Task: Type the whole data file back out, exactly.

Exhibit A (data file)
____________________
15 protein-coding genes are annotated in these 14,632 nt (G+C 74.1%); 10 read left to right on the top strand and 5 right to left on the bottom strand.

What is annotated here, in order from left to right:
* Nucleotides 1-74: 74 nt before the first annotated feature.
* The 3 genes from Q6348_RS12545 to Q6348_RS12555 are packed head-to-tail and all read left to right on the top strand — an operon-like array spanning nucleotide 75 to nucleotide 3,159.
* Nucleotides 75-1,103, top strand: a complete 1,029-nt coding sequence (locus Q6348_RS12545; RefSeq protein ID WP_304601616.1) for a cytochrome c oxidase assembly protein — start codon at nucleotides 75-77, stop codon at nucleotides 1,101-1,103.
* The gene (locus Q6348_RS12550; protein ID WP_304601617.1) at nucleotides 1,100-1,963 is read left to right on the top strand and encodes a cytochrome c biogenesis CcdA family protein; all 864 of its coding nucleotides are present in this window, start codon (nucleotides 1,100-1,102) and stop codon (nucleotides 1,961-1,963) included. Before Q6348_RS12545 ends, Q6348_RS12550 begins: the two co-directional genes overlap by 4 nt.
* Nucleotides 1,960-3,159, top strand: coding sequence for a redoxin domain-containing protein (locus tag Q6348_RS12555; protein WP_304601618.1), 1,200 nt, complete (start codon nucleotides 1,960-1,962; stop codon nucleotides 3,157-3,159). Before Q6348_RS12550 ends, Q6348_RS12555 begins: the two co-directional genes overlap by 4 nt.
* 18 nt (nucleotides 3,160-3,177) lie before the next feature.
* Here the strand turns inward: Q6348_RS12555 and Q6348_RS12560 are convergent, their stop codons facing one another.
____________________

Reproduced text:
15 protein-coding genes are annotated in these 14,632 nt (G+C 74.1%); 10 read left to right on the top strand and 5 right to left on the bottom strand.

What is annotated here, in order from left to right:
* Nucleotides 1-74: 74 nt before the first annotated feature.
* The 3 genes from Q6348_RS12545 to Q6348_RS12555 are packed head-to-tail and all read left to right on the top strand — an operon-like array spanning nucleotide 75 to nucleotide 3,159.
* Nucleotides 75-1,103, top strand: a complete 1,029-nt coding sequence (locus Q6348_RS12545; RefSeq protein ID WP_304601616.1) for a cytochrome c oxidase assembly protein — start codon at nucleotides 75-77, stop codon at nucleotides 1,101-1,103.
* The gene (locus Q6348_RS12550; protein ID WP_304601617.1) at nucleotides 1,100-1,963 is read left to right on the top strand and encodes a cytochrome c biogenesis CcdA family protein; all 864 of its coding nucleotides are present in this window, start codon (nucleotides 1,100-1,102) and stop codon (nucleotides 1,961-1,963) included. Before Q6348_RS12545 ends, Q6348_RS12550 begins: the two co-directional genes overlap by 4 nt.
* Nucleotides 1,960-3,159, top strand: coding sequence for a redoxin domain-containing protein (locus tag Q6348_RS12555; protein WP_304601618.1), 1,200 nt, complete (start codon nucleotides 1,960-1,962; stop codon nucleotides 3,157-3,159). Before Q6348_RS12550 ends, Q6348_RS12555 begins: the two co-directional genes overlap by 4 nt.
* 18 nt (nucleotides 3,160-3,177) lie before the next feature.
* Here the strand turns inward: Q6348_RS12555 and Q6348_RS12560 are convergent, their stop codons facing one another.